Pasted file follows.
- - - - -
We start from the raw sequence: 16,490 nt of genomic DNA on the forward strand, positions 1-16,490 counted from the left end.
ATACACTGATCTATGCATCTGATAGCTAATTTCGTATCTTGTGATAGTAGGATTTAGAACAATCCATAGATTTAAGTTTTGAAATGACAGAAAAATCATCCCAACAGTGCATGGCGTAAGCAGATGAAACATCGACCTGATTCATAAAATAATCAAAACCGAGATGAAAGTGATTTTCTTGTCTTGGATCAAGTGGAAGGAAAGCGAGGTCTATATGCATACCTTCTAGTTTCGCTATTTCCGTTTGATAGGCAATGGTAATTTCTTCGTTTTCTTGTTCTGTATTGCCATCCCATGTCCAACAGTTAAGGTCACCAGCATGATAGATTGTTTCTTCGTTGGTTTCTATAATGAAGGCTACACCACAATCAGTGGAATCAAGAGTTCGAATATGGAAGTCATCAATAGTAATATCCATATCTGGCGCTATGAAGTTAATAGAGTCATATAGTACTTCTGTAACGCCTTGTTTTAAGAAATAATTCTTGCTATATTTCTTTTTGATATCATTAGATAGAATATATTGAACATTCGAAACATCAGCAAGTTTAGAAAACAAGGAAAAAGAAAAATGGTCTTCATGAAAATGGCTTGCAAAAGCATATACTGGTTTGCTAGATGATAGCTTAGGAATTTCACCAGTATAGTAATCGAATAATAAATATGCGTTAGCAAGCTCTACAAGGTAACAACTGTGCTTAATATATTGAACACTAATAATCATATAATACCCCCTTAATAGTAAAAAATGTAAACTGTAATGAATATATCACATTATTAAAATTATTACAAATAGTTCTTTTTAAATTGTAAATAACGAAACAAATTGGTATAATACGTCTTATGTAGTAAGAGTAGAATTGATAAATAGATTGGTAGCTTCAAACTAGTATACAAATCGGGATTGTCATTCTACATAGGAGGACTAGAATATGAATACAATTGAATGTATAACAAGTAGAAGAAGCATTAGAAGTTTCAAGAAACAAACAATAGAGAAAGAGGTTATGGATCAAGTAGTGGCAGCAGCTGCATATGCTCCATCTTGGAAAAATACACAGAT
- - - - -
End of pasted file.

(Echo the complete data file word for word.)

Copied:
We start from the raw sequence: 16,490 nt of genomic DNA on the forward strand, positions 1-16,490 counted from the left end.
ATACACTGATCTATGCATCTGATAGCTAATTTCGTATCTTGTGATAGTAGGATTTAGAACAATCCATAGATTTAAGTTTTGAAATGACAGAAAAATCATCCCAACAGTGCATGGCGTAAGCAGATGAAACATCGACCTGATTCATAAAATAATCAAAACCGAGATGAAAGTGATTTTCTTGTCTTGGATCAAGTGGAAGGAAAGCGAGGTCTATATGCATACCTTCTAGTTTCGCTATTTCCGTTTGATAGGCAATGGTAATTTCTTCGTTTTCTTGTTCTGTATTGCCATCCCATGTCCAACAGTTAAGGTCACCAGCATGATAGATTGTTTCTTCGTTGGTTTCTATAATGAAGGCTACACCACAATCAGTGGAATCAAGAGTTCGAATATGGAAGTCATCAATAGTAATATCCATATCTGGCGCTATGAAGTTAATAGAGTCATATAGTACTTCTGTAACGCCTTGTTTTAAGAAATAATTCTTGCTATATTTCTTTTTGATATCATTAGATAGAATATATTGAACATTCGAAACATCAGCAAGTTTAGAAAACAAGGAAAAAGAAAAATGGTCTTCATGAAAATGGCTTGCAAAAGCATATACTGGTTTGCTAGATGATAGCTTAGGAATTTCACCAGTATAGTAATCGAATAATAAATATGCGTTAGCAAGCTCTACAAGGTAACAACTGTGCTTAATATATTGAACACTAATAATCATATAATACCCCCTTAATAGTAAAAAATGTAAACTGTAATGAATATATCACATTATTAAAATTATTACAAATAGTTCTTTTTAAATTGTAAATAACGAAACAAATTGGTATAATACGTCTTATGTAGTAAGAGTAGAATTGATAAATAGATTGGTAGCTTCAAACTAGTATACAAATCGGGATTGTCATTCTACATAGGAGGACTAGAATATGAATACAATTGAATGTATAACAAGTAGAAGAAGCATTAGAAGTTTCAAGAAACAAACAATAGAGAAAGAGGTTATGGATCAAGTAGTGGCAGCAGCTGCATATGCTCCATCTTGGAAAAATACACAGAT